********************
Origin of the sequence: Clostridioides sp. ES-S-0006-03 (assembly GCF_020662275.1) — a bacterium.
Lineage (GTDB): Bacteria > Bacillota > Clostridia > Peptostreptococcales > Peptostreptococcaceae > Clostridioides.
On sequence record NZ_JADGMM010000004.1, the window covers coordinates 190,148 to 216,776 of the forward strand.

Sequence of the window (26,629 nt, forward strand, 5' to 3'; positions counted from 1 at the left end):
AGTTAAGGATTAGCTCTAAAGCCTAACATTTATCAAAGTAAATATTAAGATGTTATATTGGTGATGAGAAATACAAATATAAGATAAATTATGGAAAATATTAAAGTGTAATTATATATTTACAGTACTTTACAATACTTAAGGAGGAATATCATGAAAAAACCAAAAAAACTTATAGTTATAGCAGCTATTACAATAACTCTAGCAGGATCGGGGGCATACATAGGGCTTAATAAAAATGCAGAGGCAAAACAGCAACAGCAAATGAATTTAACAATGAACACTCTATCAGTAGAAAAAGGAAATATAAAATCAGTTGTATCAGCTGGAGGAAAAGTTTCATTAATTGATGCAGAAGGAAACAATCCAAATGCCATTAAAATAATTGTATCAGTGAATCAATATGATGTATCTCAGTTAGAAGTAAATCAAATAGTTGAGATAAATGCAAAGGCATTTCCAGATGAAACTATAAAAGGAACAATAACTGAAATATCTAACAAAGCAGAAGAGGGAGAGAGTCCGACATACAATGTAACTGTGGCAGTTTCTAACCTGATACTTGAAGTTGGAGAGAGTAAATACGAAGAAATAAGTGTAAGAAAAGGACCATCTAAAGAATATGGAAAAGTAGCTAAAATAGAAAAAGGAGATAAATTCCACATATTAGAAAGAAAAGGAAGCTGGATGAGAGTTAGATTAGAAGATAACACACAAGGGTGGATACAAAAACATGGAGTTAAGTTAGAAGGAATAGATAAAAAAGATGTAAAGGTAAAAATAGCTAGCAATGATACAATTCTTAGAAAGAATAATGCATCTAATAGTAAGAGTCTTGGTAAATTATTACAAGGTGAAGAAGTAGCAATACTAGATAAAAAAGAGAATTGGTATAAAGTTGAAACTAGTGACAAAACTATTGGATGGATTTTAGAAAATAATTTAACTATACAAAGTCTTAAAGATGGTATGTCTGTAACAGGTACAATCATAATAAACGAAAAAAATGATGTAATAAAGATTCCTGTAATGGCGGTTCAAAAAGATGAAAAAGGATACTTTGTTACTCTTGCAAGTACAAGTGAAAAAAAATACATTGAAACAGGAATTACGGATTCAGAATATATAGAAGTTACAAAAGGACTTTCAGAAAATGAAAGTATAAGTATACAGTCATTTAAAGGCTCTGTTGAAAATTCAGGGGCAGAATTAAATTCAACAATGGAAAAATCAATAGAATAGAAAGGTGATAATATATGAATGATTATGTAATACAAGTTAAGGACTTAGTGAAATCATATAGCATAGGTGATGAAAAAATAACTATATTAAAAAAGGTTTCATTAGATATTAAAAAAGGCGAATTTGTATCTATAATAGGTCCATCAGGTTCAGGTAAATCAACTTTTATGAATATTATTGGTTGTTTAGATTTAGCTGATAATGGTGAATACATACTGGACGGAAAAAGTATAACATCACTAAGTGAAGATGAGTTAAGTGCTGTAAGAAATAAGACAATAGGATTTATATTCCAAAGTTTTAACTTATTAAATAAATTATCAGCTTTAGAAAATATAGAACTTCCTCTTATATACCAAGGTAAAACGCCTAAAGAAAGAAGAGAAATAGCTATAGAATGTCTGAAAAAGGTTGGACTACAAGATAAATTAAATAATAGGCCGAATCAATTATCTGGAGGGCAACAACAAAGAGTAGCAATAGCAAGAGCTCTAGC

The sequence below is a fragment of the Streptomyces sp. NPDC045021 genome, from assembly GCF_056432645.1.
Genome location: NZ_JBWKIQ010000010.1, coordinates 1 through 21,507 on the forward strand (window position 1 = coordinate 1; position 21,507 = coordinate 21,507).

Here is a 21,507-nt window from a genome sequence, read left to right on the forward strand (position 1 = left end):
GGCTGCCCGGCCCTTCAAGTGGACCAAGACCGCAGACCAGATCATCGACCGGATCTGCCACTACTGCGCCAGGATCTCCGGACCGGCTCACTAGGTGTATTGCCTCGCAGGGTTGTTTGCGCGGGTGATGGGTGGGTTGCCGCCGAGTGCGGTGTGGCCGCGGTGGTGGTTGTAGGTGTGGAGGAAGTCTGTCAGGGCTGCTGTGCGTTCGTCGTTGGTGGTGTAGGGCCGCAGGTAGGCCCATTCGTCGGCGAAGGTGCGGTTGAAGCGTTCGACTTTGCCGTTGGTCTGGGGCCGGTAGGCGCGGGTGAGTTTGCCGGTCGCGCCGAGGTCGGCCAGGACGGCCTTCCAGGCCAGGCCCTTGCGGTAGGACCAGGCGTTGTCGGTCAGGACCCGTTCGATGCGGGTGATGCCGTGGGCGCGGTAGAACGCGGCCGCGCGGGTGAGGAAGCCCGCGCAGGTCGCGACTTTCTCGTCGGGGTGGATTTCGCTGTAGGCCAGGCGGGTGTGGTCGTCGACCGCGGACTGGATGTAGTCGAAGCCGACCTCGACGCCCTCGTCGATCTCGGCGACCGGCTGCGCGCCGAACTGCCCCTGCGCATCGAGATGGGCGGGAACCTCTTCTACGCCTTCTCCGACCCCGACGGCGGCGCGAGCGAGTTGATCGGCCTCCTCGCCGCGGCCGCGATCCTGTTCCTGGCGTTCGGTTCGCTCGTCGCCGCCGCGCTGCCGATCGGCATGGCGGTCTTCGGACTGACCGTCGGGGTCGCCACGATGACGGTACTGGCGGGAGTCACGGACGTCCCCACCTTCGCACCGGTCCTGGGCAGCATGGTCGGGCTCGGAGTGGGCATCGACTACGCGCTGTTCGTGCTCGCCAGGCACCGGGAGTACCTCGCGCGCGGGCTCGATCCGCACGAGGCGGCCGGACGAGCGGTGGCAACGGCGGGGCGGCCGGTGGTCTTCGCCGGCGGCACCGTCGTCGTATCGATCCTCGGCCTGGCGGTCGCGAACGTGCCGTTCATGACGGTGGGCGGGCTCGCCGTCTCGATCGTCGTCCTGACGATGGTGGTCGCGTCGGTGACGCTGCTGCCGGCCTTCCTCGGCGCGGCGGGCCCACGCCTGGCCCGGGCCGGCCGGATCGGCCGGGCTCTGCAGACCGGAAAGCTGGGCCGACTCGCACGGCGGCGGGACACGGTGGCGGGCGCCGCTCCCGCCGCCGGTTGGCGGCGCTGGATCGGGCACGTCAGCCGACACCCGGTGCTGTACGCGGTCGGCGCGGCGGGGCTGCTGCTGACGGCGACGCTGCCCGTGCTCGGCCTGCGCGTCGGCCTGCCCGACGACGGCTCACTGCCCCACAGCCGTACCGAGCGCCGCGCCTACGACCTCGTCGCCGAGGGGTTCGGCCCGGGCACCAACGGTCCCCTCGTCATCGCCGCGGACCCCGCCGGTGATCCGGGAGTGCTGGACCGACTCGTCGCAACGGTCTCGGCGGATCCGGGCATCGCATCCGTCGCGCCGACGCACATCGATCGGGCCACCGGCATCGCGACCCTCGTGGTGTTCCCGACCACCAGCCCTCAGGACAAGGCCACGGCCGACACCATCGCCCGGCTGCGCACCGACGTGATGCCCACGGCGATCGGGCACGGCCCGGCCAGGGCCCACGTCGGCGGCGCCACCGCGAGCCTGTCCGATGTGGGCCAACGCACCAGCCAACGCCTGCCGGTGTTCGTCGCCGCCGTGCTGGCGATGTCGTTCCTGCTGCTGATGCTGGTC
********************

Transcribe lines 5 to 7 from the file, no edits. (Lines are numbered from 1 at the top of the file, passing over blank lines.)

AGTTAAGGATTAGCTCTAAAGCCTAACATTTATCAAAGTAAATATTAAGATGTTATATTGGTGATGAGAAATACAAATATAAGATAAATTATGGAAAATATTAAAGTGTAATTATATATTTACAGTACTTTACAATACTTAAGGAGGAATATCATGAAAAAACCAAAAAAACTTATAGTTATAGCAGCTATTACAATAACTCTAGCAGGATCGGGGGCATACATAGGGCTTAATAAAAATGCAGAGGCAAAACAGCAACAGCAAATGAATTTAACAATGAACACTCTATCAGTAGAAAAAGGAAATATAAAATCAGTTGTATCAGCTGGAGGAAAAGTTTCATTAATTGATGCAGAAGGAAACAATCCAAATGCCATTAAAATAATTGTATCAGTGAATCAATATGATGTATCTCAGTTAGAAGTAAATCAAATAGTTGAGATAAATGCAAAGGCATTTCCAGATGAAACTATAAAAGGAACAATAACTGAAATATCTAACAAAGCAGAAGAGGGAGAGAGTCCGACATACAATGTAACTGTGGCAGTTTCTAACCTGATACTTGAAGTTGGAGAGAGTAAATACGAAGAAATAAGTGTAAGAAAAGGACCATCTAAAGAATATGGAAAAGTAGCTAAAATAGAAAAAGGAGATAAATTCCACATATTAGAAAGAAAAGGAAGCTGGATGAGAGTTAGATTAGAAGATAACACACAAGGGTGGATACAAAAACATGGAGTTAAGTTAGAAGGAATAGATAAAAAAGATGTAAAGGTAAAAATAGCTAGCAATGATACAATTCTTAGAAAGAATAATGCATCTAATAGTAAGAGTCTTGGTAAATTATTACAAGGTGAAGAAGTAGCAATACTAGATAAAAAAGAGAATTGGTATAAAGTTGAAACTAGTGACAAAACTATTGGATGGATTTTAGAAAATAATTTAACTATACAAAGTCTTAAAGATGGTATGTCTGTAACAGGTACAATCATAATAAACGAAAAAAATGATGTAATAAAGATTCCTGTAATGGCGGTTCAAAAAGATGAAAAAGGATACTTTGTTACTCTTGCAAGTACAAGTGAAAAAAAATACATTGAAACAGGAATTACGGATTCAGAATATATAGAAGTTACAAAAGGACTTTCAGAAAATGAAAGTATAAGTATACAGTCATTTAAAGGCTCTGTTGAAAATTCAGGGGCAGAATTAAATTCAACAATGGAAAAATCAATAGAATAGAAAGGTGATAATATATGAATGATTATGTAATACAAGTTAAGGACTTAGTGAAATCATATAGCATAGGTGATGAAAAAATAACTATATTAAAAAAGGTTTCATTAGATATTAAAAAAGGCGAATTTGTATCTATAATAGGTCCATCAGGTTCAGGTAAATCAACTTTTATGAATATTATTGGTTGTTTAGATTTAGCTGATAATGGTGAATACATACTGGACGGAAAAAGTATAACATCACTAAGTGAAGATGAGTTAAGTGCTGTAAGAAATAAGACAATAGGATTTATATTCCAAAGTTTTAACTTATTAAATAAATTATCAGCTTTAGAAAATATAGAACTTCCTCTTATATACCAAGGTAAAACGCCTAAAGAAAGAAGAGAAATAGCTATAGAATGTCTGAAAAAGGTTGGACTACAAGATAAATTAAATAATAGGCCGAATCAATTATCTGGAGGGCAACAACAAAGAGTAGCAATAGCAAGAGCTCTAGC

The sequence below is a fragment of the Streptomyces sp. NPDC045021 genome, from assembly GCF_056432645.1.
Genome location: NZ_JBWKIQ010000010.1, coordinates 1 through 21,507 on the forward strand (window position 1 = coordinate 1; position 21,507 = coordinate 21,507).